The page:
Entrepreneurs should not travel alone
20 August 2020 | Opinion
There’s an African saying: “If you want to go fast, go alone. If you want to go far, go together”.
Although bit of a cliché to start an article with a quote or proverb, it really illustrates a point I want to make as an entrepreneur.
Fighting doggedly for the success of my ‘baby’, Lefa Transportation, I too have succumbed to the false narrative about entrepreneurs. The ‘self-made’ man or woman who did it all alone. Jeff Bezos, Mark Zuckerberg, Richard Branson or Elon Musk. All men to be admired for what they achieved. However, despite the stories that have reached mythical proportions, they did not achieve it alone, in a vacuum or with some loose change they found down the back of a sofa.
We must move away from this destructive way of thinking and realise that we need to work together when trying to create a new product or service. Whether it is help from friends or family, angel investors or simply mentors that push and compel you to reach higher than you dreamt. They all are part of the journey to success.
In Namibia we guard our activities with our lives and are afraid that someone will try and steal our million dollar idea. We never think of how different companies and organisations can work together to propel us and each other forward.
Yet, if we don’t, especially in these unprecedented times, we will all be doomed to failure.
Covid-19 has really thrown a spanner in the works. At a time when the economy was already hurting, we were hit with the Coronovirus – just like every other country. Crippling our economy, laying waste to employment opportunities and wreaking havoc on our nation’s health. Truly a perfect storm that is destroying within a few months, what has taken years to build.
If companies and entrepreneurs start collaborating on offering services, we may be able to weather this storm – by sharing resources, giving each other referrals and giving each other advice, sharing ‘best practices’ and not only being concerned about our own well-being.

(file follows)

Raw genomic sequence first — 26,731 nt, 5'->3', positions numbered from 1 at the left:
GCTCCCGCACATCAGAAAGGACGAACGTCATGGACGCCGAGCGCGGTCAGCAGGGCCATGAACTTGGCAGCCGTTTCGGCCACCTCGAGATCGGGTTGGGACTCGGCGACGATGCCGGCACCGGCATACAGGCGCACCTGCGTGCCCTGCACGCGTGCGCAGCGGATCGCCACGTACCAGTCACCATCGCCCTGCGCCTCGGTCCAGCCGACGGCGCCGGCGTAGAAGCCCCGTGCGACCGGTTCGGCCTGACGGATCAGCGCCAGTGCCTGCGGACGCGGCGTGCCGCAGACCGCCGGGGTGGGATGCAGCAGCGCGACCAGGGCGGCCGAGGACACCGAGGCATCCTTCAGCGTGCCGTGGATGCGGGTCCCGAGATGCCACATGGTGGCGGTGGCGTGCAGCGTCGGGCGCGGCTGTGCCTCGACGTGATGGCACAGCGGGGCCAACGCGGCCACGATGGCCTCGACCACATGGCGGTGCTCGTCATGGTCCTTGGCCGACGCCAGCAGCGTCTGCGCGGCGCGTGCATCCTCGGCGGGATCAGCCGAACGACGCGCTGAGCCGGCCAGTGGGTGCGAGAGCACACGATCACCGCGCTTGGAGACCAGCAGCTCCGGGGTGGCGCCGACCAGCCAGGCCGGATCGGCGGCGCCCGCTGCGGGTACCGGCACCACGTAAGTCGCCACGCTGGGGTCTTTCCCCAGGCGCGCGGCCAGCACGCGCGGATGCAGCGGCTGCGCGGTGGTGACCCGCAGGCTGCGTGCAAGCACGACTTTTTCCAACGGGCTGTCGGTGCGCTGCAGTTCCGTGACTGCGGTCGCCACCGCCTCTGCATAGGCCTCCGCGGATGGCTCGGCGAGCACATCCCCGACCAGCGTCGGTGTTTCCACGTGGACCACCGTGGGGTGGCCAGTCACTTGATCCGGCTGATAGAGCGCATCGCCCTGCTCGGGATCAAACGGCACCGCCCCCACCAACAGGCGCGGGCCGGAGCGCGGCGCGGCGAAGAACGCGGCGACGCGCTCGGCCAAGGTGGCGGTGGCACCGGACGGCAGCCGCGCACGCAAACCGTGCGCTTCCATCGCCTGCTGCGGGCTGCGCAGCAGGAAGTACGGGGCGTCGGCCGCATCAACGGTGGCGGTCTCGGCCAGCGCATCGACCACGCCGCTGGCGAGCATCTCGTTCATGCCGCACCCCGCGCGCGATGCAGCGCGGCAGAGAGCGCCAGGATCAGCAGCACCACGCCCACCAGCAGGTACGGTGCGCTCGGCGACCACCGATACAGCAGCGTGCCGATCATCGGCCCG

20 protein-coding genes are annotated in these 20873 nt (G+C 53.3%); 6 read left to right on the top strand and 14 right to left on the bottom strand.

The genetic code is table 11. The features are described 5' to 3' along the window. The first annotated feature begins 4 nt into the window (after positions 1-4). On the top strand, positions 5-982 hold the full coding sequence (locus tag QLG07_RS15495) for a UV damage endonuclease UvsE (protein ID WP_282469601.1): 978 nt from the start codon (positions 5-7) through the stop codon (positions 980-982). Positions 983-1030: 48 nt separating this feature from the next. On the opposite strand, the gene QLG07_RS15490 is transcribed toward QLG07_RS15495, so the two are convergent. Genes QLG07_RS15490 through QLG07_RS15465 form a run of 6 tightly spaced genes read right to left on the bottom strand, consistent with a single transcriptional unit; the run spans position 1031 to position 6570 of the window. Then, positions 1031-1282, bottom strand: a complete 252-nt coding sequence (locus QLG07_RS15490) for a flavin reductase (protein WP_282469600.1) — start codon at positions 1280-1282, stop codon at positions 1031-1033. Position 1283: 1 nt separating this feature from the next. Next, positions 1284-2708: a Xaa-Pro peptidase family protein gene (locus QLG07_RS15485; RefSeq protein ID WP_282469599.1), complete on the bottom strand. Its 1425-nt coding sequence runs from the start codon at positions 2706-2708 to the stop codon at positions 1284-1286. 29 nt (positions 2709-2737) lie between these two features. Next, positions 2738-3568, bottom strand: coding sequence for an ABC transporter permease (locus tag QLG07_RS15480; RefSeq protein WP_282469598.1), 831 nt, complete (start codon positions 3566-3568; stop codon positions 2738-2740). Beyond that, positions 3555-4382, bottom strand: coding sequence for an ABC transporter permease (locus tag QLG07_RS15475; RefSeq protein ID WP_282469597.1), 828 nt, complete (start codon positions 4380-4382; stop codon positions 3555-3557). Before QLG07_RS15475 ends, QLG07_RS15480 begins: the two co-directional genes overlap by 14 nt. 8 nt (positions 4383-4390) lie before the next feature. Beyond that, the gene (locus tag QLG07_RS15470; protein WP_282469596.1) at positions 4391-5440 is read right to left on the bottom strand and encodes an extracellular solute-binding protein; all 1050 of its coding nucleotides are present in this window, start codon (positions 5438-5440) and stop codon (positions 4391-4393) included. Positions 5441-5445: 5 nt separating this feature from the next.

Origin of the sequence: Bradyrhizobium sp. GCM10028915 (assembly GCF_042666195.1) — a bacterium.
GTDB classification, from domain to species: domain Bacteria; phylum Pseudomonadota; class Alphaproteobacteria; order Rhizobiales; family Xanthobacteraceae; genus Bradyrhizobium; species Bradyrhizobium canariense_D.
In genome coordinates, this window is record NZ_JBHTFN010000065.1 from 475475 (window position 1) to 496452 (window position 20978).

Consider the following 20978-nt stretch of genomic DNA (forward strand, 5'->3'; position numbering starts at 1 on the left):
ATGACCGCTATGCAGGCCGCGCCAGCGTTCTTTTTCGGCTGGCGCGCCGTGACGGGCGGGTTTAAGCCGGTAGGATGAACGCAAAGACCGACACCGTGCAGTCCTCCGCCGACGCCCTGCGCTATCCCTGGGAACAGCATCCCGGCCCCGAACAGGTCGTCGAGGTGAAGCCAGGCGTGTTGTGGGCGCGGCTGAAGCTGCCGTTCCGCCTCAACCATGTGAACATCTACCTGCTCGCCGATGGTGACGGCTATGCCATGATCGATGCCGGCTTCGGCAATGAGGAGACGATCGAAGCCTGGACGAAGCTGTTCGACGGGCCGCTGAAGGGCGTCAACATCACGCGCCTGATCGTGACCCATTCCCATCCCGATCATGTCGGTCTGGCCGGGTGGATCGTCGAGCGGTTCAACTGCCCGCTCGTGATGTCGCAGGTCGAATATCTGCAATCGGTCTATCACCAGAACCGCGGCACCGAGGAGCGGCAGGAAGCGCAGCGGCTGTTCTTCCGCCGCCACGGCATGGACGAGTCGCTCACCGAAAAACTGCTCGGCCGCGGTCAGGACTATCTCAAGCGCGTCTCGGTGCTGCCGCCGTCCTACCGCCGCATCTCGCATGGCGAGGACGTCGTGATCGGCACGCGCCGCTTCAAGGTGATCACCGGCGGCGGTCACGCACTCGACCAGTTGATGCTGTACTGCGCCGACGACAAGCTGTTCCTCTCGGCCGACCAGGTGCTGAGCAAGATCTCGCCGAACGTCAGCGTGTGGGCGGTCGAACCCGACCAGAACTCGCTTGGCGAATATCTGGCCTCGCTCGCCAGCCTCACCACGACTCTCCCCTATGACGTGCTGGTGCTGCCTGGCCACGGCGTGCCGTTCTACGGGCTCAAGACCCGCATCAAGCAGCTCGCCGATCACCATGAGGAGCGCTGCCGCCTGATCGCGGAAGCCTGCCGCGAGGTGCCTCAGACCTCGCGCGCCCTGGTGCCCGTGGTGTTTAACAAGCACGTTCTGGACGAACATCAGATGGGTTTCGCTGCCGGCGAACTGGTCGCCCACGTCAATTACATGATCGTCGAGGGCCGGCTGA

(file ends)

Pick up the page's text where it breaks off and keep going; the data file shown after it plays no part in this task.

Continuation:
The Namibian economy is a very fragile ecosystem and if one service or product falls away, it has major repercussions and reverberates throughout the ecosystem, causing major damage.
It cannot be emphasised enough that we need each other. For once, using an old proverb to paint a picture really makes sense. We cannot get anywhere if we do it alone and may harm ourselves if we actively work against each other – something that we in Namibia are sometimes prone to do.
It sometimes seems like we would rather see others fail than see that their success can in turn become our success.
Lefa Transportation was one of the very first widely used smartphone apps. We showed with the help of our clients, or financial backers and companies like O&L that it was and remains a viable business. This is turn has proven to be a catalyst for other apps to go to market. Suddenly there’s an array of Namibian smartphone apps and it couldn’t make me more proud.
Lefa in turn supports and tries to work together with other organisations and start-ups. This is our way of growing the Namibian economy and being a part of its ecosystem.
If every Namibian supported and stimulated partnerships and collaborations between Namibian companies our economy could really go far and we can definitely weather this Covid-19 storm we are in the midst of.